Is the export policy selective under valley-free?

Iljitsch van Beijnum iljitsch at muada.com
Wed Sep 3 05:32:59 CDT 2008


On 3 sep 2008, at 11:40, Randy Bush wrote:

>> I think that yes, the valley-free property is a necessary but not
>> sufficient criteria for generating the set of in-reality-valid paths
>> on the Internet.

> i assure you that the actual topology is not valley free.  e.g. there
> are many backup or political hack transit paths [0] between otherwise
> peers and there are also backup customer/provider reversals.  often
> academic researchers assume the valley free condition to simplify  
> their
> models.  often this creates serious amusing in their results.

Note that valley-freeness is possible in the presence of backup  
configurations, which are usually called "sibling" relationships in  
this context.

The basis for the valley-freeness rules is the paper "Stable Internet  
Routing Without Global Coordination" by Lixin Gao and Jennifer  
Rexford, although the term isn't used in this paper.

They start out with Guideline A which says that customers must have a  
higher local preference than peers. If everyone uses policies like  
this then BGP will provably converge to a single stable state.

But there's more. Assumption P is about clusters of ASes that peer  
with each other (possibly indirectly). ASes that don't peer are a  
cluster of their own. Assumption P is then that the graph of these is  
a directed acyclic graph: = when you follow the provider->customer  
relationships there are no cycles in the topology and there are no  
"self cycles". I guess this means you don't sell transit to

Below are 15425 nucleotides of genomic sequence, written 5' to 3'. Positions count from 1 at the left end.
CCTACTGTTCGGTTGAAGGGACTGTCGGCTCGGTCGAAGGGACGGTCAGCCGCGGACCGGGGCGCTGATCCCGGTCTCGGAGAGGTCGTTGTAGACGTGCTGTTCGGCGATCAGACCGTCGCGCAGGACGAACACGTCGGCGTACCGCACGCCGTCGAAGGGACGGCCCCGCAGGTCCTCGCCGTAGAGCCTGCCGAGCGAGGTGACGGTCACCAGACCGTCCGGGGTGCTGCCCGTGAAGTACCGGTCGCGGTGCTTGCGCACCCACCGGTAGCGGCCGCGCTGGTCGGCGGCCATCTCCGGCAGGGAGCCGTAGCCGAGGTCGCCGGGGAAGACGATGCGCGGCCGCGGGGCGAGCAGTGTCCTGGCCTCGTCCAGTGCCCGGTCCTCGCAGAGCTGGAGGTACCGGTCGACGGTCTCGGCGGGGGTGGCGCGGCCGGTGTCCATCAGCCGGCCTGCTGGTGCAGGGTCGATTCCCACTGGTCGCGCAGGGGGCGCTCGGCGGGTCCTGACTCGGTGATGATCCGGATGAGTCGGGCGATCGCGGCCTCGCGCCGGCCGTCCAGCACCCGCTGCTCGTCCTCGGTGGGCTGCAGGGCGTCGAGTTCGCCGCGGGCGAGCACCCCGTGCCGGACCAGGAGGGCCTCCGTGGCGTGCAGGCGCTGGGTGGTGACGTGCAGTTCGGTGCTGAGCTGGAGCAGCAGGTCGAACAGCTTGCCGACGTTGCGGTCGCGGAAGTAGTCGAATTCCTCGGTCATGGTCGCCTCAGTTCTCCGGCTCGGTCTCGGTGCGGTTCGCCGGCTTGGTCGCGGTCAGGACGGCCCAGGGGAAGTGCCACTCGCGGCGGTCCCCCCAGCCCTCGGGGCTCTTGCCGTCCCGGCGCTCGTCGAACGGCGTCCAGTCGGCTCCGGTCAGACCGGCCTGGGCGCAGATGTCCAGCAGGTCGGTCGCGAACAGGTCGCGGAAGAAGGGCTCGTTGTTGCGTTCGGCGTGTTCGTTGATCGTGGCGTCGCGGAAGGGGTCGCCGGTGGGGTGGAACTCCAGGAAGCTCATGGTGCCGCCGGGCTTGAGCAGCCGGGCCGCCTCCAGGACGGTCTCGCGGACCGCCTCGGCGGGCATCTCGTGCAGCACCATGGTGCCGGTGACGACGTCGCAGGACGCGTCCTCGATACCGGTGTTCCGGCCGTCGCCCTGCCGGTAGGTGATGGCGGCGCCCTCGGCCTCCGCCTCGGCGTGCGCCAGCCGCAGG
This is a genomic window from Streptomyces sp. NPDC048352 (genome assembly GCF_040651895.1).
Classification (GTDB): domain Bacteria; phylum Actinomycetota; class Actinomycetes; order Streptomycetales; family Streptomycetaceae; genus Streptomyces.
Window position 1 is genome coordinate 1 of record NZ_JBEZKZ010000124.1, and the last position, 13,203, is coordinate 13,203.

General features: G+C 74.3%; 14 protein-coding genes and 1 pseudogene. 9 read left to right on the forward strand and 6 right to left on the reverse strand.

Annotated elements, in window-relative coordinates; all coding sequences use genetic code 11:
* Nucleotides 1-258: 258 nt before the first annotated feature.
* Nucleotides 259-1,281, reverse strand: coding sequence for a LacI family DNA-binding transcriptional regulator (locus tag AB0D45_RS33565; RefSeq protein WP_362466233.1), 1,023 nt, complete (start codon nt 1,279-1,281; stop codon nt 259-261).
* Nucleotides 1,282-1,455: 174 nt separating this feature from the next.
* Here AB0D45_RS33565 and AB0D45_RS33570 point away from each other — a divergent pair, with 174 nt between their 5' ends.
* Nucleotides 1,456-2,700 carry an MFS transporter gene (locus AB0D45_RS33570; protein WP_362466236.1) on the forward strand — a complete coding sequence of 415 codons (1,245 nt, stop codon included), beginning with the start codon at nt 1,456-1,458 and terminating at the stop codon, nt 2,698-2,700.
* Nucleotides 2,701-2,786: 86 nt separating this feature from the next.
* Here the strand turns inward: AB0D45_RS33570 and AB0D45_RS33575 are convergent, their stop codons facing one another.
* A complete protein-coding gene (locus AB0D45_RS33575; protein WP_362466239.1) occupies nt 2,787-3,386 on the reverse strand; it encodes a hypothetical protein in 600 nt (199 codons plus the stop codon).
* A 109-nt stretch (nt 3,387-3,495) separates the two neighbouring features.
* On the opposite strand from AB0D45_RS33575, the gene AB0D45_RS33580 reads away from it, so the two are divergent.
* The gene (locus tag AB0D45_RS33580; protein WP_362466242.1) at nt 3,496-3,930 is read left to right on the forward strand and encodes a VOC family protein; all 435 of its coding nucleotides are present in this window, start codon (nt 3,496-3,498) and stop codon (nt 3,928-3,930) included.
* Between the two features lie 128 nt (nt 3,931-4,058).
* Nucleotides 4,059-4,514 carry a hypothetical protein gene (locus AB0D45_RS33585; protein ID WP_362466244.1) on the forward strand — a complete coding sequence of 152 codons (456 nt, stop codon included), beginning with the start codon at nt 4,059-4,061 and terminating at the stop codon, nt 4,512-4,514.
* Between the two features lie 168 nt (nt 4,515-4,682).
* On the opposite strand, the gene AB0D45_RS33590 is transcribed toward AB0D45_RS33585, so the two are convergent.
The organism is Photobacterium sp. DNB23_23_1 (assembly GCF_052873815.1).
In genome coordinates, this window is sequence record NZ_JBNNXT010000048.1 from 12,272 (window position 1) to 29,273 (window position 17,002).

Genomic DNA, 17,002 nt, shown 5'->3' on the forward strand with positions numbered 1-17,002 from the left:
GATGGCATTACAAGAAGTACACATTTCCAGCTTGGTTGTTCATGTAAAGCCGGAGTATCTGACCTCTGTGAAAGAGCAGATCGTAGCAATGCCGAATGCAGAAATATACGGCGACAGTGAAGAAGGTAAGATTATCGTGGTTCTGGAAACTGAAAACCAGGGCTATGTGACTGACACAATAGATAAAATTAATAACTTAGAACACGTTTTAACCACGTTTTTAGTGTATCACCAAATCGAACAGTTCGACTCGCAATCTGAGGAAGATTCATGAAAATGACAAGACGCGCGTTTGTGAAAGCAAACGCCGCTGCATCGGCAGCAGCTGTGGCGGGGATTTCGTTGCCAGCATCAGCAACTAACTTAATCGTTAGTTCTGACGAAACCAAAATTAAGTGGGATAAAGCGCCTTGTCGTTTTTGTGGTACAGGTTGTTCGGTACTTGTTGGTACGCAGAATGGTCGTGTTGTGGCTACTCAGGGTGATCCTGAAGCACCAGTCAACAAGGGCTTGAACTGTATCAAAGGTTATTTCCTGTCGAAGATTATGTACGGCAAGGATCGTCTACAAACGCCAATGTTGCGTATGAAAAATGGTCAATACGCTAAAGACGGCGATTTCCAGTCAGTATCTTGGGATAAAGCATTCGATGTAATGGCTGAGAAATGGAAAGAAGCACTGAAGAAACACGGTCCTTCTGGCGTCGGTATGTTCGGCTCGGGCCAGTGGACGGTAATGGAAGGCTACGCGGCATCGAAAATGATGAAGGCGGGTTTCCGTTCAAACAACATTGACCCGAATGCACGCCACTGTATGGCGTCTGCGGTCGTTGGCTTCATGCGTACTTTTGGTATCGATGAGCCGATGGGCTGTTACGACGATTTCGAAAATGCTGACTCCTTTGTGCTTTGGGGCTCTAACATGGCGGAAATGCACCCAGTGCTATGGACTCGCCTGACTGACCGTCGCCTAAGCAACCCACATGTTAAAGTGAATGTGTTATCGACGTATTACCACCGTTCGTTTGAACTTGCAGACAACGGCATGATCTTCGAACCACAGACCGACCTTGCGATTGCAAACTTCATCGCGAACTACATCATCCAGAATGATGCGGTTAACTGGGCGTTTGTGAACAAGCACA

yourself... or your peers.

(Note that it's possible to have one type of relationship for one  
prefix and another for another prefix, so a European and American  
network can sell each other transit for their home region and peer for  
Asian traffic and still conform to the assumption.)

With Assumption P in place Guideline A can be relaxed (as Guideline B)  
such that peers and customers may now have the same local preference.

The next step is Guidelince C which allows for mutual backup  
relationships. Any path that has a hop with a backup link in it is  
considered a backup path and must have a single local preference value  
that is lower than that of any non-backup paths. "Note that, unlike  
Guideline A or B, enforcing Guideline C requires cooperation between  
ASs. An AS can not tell which routes involve backup links between  
other AS pairs. Hence, the BGP advertisements must identify these  
routes. This is typically achieved using the community attribute".

So... I guess if we all set and recognize that "IHAZBACKUP" community  
we should be safe. Oh wait: http://www.iana.org/assignments/bgp-well-known-communities/




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